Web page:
BNP Paribas posts surge in trading revenue
France's biggest bank joins European peers in signalling an eventual return to dividend payments
Paris — BNP Paribas got a bigger-than-expected boost from trading and painted a relatively optimistic picture of the pandemic’s impact on its loan book, as it joined European peers in signalling an eventual return to dividend payments.
Third-quarter revenue from trading fixed income, currencies and commodities surged 36% to €1.25bn, the Paris-based bank reported on Tuesday, surpassing the €1bn estimate from analysts polled by Bloomberg. Equity trading revenues rose 21.4%, beating the highest estimate, after two disappointing quarters.
France's biggest bank bounced back more quickly than its local peers from losses on equity derivatives early in the pandemic, when the lenders’ strategies were tripped up by sudden dividend cancellations. The firm also indicated that Covid-driven loan losses are avoiding a worst-case scenario, setting aside about 16% less than analysts predicted, even as France and other European countries are forced to impose lockdowns again to fight the pandemic.
The new “lockdowns seem different and include the lessons we learnt from the previous ones,” CFO Lars Machenil said in an interview with Bloomberg TV. “There will be an impact, but it should be different in nature than what we saw previously.”
BNP rose 6% in Paris trading, leading European bank stocks higher. It is still down 38% in 2020, as French lenders were hit among the hardest by the suspension of dividends.
Some of the biggest banks in the region have set aside the least amount of money last quarter for doubtful loans since the onset of the coronavirus, after a period of relative calm over the summer. Some, such as Spain’s Banco Santander, are touting their financial strength to lobby regulators to restart dividends while the likes of Deutsche Bank are making a case for bigger bonuses for bond traders who raked in bumper revenue.
BNP Paribas, too, is counting on a return to dividends when European regulators eventually lift the ban they imposed to conserve capital during the crisis. The bank said 50% of its profits are being placed in reserve for a 2020 payout. Its common equity tier 1 ratio, a measure of financial strength, stood at 12.6% at the end of the third quarter — more than regulators’ requirement, its own 2020 target, and analysts’ estimate.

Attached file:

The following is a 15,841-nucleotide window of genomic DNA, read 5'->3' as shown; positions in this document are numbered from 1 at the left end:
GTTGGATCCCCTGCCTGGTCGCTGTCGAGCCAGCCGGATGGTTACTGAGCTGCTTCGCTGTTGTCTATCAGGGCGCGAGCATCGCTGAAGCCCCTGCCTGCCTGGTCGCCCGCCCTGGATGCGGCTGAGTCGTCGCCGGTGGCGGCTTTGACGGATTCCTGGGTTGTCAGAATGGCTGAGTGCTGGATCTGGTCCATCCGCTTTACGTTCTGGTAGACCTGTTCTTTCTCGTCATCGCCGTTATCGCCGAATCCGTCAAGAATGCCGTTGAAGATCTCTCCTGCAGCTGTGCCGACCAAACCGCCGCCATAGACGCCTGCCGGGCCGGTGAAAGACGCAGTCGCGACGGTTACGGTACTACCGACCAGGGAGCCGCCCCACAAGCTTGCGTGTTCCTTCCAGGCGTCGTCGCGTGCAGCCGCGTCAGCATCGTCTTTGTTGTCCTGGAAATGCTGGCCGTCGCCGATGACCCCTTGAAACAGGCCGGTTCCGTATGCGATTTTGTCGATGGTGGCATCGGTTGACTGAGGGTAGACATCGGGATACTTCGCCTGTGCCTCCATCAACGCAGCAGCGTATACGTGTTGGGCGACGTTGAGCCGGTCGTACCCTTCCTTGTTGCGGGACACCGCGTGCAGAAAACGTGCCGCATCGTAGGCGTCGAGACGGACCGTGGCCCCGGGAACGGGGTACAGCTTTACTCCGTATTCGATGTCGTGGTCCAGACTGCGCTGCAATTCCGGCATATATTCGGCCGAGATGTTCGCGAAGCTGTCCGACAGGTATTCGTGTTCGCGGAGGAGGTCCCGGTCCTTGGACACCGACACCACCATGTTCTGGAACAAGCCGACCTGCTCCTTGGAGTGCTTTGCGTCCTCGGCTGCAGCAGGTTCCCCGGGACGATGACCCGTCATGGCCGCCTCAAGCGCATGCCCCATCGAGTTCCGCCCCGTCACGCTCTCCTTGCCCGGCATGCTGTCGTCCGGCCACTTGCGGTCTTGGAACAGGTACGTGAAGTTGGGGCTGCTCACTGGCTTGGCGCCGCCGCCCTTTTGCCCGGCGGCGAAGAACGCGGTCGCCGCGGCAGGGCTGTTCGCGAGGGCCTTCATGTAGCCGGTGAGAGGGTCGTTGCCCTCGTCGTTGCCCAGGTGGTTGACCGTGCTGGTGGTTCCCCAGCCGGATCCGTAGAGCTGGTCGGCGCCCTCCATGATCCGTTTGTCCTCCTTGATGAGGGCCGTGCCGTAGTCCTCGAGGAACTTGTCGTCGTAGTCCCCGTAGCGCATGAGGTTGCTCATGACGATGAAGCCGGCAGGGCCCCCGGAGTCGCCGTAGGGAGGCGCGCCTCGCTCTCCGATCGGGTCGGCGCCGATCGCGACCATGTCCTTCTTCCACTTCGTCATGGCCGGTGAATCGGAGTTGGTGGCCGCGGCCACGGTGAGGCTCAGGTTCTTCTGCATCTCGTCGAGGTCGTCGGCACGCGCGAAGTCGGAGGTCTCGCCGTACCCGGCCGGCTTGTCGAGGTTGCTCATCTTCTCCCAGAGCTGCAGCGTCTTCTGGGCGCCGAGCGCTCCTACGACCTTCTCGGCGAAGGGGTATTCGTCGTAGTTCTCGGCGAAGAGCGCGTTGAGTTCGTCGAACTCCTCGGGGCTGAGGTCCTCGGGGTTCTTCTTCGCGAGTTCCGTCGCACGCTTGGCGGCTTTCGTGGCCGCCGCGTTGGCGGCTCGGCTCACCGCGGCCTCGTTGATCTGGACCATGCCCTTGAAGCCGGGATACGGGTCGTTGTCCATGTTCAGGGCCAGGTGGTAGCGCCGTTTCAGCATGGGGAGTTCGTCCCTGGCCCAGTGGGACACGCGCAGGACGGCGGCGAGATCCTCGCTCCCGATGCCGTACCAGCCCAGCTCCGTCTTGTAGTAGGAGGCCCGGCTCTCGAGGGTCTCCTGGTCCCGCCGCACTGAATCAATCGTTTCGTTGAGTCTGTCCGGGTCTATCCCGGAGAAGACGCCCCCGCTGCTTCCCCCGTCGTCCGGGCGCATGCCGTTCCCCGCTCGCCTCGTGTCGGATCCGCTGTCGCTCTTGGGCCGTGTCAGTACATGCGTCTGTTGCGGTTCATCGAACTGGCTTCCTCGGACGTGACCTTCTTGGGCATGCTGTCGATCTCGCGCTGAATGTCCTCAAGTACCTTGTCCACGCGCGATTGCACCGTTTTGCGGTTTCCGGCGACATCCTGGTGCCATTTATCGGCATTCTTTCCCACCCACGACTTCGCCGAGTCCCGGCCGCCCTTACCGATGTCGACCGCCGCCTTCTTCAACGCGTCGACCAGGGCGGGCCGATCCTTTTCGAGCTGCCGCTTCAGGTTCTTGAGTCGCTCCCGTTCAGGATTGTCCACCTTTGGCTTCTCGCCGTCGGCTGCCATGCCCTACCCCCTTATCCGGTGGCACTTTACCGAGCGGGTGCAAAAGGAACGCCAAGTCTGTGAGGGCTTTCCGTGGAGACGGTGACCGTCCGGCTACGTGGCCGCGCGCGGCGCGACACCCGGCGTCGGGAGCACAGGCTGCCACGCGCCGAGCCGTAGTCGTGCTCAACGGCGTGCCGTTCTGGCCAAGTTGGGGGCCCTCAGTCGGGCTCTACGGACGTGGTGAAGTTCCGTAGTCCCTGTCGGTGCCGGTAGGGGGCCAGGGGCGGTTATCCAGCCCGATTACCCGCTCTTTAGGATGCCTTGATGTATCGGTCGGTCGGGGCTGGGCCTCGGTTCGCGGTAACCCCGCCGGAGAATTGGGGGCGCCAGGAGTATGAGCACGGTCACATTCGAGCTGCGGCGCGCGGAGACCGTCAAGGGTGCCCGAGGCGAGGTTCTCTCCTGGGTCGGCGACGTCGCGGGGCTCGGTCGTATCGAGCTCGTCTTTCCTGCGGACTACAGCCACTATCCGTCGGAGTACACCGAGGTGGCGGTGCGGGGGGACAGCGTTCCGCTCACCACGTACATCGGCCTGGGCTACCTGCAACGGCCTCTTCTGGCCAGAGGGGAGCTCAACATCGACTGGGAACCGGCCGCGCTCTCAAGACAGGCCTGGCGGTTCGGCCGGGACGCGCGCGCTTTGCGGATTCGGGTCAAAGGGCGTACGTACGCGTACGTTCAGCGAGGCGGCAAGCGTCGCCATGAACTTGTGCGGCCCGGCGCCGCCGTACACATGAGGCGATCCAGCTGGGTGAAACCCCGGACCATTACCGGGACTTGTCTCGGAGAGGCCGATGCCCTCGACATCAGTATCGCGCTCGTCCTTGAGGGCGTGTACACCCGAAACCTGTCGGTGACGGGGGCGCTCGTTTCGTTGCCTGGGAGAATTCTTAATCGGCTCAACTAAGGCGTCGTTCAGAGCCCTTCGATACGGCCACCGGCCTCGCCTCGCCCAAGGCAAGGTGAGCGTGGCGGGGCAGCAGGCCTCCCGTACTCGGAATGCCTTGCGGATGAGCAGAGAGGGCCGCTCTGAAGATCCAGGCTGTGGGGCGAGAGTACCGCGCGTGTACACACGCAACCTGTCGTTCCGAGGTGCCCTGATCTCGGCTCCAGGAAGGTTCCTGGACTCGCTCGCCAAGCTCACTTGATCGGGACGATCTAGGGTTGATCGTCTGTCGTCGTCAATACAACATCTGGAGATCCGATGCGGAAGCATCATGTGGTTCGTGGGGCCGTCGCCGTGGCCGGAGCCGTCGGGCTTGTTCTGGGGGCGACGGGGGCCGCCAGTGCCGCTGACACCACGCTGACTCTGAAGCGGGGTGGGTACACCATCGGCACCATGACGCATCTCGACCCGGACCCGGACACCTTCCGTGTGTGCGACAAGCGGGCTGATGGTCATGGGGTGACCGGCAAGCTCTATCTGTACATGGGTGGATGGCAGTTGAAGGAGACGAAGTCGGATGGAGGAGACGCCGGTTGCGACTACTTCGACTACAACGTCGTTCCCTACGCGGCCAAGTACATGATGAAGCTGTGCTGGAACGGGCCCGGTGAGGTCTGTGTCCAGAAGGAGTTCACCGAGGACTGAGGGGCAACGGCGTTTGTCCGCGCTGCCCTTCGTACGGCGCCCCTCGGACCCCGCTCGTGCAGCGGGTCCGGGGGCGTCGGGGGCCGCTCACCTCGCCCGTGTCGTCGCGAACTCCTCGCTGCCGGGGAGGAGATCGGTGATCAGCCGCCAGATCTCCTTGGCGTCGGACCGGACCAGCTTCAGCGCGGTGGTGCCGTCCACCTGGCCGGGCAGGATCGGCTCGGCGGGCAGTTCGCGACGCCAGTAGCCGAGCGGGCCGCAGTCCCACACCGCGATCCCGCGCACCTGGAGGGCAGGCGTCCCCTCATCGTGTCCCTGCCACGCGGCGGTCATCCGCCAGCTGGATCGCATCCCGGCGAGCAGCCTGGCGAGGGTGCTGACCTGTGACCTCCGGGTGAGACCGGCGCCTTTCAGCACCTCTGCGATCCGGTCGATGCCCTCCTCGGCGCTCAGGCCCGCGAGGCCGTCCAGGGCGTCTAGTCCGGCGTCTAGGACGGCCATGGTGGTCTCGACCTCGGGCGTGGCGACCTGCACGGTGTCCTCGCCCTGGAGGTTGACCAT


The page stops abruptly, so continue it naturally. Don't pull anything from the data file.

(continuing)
The tone struck by Europe’s lenders is in stark contrast with a deteriorating backdrop of new infections and restrictions that threatens to bring more economic pain.
Bank of Spain governor Pablo Hernandez de Cos has said it is a “question of when, not if” loan books will deteriorate in the crisis.
Key figures from the bank’s results:
- The lender set aside €1.2bn to cover potential loan losses, down 14% from the last quarter. Analysts expected €1.5bn. It previously indicated provisions could be lower in the second half, provided the pandemic and economy do not worsen;
- Net income of €1.9bn beat an estimate of €1.5bn; and
- Revenue of €10.9bn beat €10.7bn estimate.
BNP Paribas reaffirmed its forecast that 2020 profit will be 15% to 20% below its 2019 level. In the nine months to date, net income is down 13.4% from a year earlier. While it remained profitable in the first half, unlike Natixis and Societe Generale, the bank is still moving away from some crisis-hit lines of business. It shut down its Swiss commodity trade-finance unit — a business it pioneered — after huge frauds in the sector were exposed.
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